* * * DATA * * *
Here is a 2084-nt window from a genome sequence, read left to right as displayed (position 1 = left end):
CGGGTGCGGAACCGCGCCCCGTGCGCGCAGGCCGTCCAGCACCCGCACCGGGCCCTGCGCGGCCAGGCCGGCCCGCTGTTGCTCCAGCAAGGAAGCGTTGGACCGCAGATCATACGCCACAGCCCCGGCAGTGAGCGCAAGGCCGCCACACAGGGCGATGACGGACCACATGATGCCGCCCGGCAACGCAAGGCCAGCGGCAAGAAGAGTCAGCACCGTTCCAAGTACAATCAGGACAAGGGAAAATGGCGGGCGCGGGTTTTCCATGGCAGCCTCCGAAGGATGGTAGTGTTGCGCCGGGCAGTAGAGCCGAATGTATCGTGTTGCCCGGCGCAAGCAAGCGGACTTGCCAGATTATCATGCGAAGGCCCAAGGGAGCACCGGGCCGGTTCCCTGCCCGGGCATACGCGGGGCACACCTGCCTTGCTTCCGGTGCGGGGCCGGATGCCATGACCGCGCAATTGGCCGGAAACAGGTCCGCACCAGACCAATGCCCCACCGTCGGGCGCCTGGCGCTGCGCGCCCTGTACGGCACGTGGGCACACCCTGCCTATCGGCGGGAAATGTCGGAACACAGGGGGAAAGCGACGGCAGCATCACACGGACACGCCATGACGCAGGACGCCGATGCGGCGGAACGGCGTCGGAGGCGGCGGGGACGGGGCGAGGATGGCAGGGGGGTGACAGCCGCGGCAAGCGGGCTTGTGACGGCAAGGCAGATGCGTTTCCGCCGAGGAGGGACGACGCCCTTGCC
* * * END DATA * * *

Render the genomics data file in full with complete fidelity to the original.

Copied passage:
Here is a 2084-nt window from a genome sequence, read left to right as displayed (position 1 = left end):
CGGGTGCGGAACCGCGCCCCGTGCGCGCAGGCCGTCCAGCACCCGCACCGGGCCCTGCGCGGCCAGGCCGGCCCGCTGTTGCTCCAGCAAGGAAGCGTTGGACCGCAGATCATACGCCACAGCCCCGGCAGTGAGCGCAAGGCCGCCACACAGGGCGATGACGGACCACATGATGCCGCCCGGCAACGCAAGGCCAGCGGCAAGAAGAGTCAGCACCGTTCCAAGTACAATCAGGACAAGGGAAAATGGCGGGCGCGGGTTTTCCATGGCAGCCTCCGAAGGATGGTAGTGTTGCGCCGGGCAGTAGAGCCGAATGTATCGTGTTGCCCGGCGCAAGCAAGCGGACTTGCCAGATTATCATGCGAAGGCCCAAGGGAGCACCGGGCCGGTTCCCTGCCCGGGCATACGCGGGGCACACCTGCCTTGCTTCCGGTGCGGGGCCGGATGCCATGACCGCGCAATTGGCCGGAAACAGGTCCGCACCAGACCAATGCCCCACCGTCGGGCGCCTGGCGCTGCGCGCCCTGTACGGCACGTGGGCACACCCTGCCTATCGGCGGGAAATGTCGGAACACAGGGGGAAAGCGACGGCAGCATCACACGGACACGCCATGACGCAGGACGCCGATGCGGCGGAACGGCGTCGGAGGCGGCGGGGACGGGGCGAGGATGGCAGGGGGGTGACAGCCGCGGCAAGCGGGCTTGTGACGGCAAGGCAGATGCGTTTCCGCCGAGGAGGGACGACGCCCTTGCC